3. Think about what you can bring to the company, not what the company can do for you. Not sure what your skills and strengths are? Don’t wait until you’re in an interview to try to figure it out.
4. Be prepared to work harder to get a job this year. Last year, students with a good GPA, a strong resume, and decent interviewing skills might have had a couple of job offers even if they only applied for a few opportunities. Not this year. Are you one of the many students who may have reactivated their job search accounts multiple quarters but have applied for zero to six jobs/interviews? Not sure what to do to ramp it up? Schedule an appointment with an ECIP/ECS advisor or go to a job search workshop.
5. Make good use of available time. We often hear, “I’d like to have a job …internship…co-op, but I’m just so busy.” I know – but you don’t need to do it all at once. In fact, you can’t. Pull out your class schedule and take a good, close look. Most students have at least a couple of blank hours a week [just counting M—F]. Say you have an hour on Tuesday afternoon. If you spend that hour in the computer lab using your job search account and using the other resources ECS recommends, you’ll at least make some make progress towards your goal. Got another hour? You’ll make faster progress.
6. Don’t limit your own options by confusing preferences with “must haves.” (You’d “rather stay in Columbus”? Do you mean, “I’d rather be unemployed than leave Columbus.” – or “I’d prefer to stay in Columbus, so if I end up with multiple offers, I’ll probably pick the one in Columbus.”?) There’s a big difference.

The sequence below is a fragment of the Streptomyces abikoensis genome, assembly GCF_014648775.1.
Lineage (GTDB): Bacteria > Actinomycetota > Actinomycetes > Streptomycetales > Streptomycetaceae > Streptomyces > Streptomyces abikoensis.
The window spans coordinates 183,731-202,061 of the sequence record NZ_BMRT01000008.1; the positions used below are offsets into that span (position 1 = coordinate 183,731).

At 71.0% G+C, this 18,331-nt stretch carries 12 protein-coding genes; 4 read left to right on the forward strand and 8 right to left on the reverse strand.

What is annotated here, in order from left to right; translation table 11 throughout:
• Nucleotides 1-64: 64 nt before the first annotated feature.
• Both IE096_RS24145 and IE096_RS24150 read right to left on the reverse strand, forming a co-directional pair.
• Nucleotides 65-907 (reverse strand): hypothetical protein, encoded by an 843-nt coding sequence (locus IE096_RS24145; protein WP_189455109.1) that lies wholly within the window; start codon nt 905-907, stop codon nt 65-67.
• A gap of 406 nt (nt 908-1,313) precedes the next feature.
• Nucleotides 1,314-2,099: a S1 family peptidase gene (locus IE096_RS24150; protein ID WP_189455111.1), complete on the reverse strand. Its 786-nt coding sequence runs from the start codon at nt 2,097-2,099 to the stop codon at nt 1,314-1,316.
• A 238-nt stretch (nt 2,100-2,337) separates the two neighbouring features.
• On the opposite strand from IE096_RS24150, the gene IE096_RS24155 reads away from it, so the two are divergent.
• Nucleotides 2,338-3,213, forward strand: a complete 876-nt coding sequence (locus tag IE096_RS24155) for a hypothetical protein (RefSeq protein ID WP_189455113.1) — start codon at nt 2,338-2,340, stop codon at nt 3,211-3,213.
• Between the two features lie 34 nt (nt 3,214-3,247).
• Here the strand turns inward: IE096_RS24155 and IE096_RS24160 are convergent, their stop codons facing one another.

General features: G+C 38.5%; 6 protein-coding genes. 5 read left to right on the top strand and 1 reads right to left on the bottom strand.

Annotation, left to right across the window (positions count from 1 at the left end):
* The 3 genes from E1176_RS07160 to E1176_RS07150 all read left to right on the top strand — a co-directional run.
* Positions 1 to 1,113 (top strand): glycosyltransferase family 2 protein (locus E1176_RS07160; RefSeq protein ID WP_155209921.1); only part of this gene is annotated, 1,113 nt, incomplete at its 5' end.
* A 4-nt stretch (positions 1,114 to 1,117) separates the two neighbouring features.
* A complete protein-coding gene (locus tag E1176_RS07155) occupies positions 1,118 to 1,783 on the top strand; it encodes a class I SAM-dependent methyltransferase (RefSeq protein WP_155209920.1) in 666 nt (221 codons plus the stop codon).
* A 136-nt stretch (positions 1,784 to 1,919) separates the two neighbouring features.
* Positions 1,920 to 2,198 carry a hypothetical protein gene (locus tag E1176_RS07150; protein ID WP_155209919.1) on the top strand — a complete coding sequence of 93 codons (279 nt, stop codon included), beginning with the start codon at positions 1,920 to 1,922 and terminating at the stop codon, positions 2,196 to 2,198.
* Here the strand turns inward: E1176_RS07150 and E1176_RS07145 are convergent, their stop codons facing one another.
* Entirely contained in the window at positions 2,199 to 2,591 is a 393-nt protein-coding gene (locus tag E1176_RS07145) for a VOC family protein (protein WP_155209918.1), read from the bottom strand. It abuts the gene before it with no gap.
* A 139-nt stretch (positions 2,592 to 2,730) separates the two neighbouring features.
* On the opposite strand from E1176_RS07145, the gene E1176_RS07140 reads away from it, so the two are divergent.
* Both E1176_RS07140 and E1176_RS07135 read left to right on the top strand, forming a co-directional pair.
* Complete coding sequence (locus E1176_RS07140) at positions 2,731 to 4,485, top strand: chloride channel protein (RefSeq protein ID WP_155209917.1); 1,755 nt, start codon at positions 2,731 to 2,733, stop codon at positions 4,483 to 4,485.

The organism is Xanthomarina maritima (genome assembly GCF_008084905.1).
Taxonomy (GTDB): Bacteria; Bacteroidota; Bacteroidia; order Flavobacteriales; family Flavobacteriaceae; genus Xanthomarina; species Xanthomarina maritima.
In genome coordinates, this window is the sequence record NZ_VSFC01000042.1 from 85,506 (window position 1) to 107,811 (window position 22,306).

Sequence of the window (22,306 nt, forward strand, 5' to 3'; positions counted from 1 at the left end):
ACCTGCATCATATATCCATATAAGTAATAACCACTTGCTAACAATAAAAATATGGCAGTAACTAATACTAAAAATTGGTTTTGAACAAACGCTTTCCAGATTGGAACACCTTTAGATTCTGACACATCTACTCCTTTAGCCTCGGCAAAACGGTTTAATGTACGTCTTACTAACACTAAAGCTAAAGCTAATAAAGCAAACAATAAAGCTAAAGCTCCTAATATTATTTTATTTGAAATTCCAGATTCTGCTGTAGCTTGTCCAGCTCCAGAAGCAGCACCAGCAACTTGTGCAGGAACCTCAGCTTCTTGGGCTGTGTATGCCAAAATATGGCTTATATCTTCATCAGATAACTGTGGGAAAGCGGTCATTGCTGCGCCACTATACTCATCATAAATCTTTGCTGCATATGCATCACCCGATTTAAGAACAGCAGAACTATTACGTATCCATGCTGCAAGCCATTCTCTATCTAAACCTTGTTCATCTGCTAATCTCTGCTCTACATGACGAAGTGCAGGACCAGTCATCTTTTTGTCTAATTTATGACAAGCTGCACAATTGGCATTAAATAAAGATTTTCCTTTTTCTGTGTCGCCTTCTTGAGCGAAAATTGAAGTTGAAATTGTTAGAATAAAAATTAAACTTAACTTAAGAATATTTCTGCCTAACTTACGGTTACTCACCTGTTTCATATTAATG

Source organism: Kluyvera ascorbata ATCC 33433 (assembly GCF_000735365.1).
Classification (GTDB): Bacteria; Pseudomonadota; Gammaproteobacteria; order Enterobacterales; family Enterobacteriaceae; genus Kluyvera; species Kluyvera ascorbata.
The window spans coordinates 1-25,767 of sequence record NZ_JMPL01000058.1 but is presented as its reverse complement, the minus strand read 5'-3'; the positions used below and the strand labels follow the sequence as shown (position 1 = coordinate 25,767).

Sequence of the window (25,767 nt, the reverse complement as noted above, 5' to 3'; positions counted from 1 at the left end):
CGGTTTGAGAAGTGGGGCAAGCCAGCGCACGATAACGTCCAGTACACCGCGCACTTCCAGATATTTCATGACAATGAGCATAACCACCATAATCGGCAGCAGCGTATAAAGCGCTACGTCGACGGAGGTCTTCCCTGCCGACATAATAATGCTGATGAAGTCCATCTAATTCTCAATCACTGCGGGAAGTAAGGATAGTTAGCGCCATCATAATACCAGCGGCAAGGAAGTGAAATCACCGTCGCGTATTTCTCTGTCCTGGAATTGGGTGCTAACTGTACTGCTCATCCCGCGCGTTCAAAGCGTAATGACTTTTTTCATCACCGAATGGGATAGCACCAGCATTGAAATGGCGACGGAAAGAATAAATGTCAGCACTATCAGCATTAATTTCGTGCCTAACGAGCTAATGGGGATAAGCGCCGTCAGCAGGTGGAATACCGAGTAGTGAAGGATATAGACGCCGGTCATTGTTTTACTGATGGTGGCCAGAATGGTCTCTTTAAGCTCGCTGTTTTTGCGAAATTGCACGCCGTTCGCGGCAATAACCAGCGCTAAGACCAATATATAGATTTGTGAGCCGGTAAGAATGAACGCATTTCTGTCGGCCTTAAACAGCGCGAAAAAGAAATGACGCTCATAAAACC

7. Consider companies, jobs, industries, or locations that you’ve never really thought about before. You’ve never heard of a particular company? So what?! Check it out. It just might turn out to be a great opportunity. (Or your only opportunity.)
8. What’s your “Plan B”? So, you’ve planned since you started college to work in the automotive industry. Just in case you haven’t been following the news, it’s probably not going to happen this year. So what kind of job would position you for your ideal job? When those jobs eventually open up, what skills and experiences do you want on your resume?
9. Stay positive and ask for help. Yes, the economic news is grim, but engineering and computer science students are still better off than students in other majors! Ohio State engineering students still have more options than students at other colleges. But if you’re not sure what to do – or if what you are doing doesn’t seem to be working – take advantage of the help and coaching available through ECS. A December 2008 grad who came in for help after his new job vanished told us, “I'm glad that within one month of the rescinding of my accepted job offer I found a new job with the help of ECS.”
*Resources: Bureau of Labor Statistics, The Washington Post, CNN Money, MarketWatch
"I've been motivated by overcoming challenge and overcoming the hurdles and obstacles that face me. There still is plenty out there to get motivated by."
Authored by Rosemary Hill.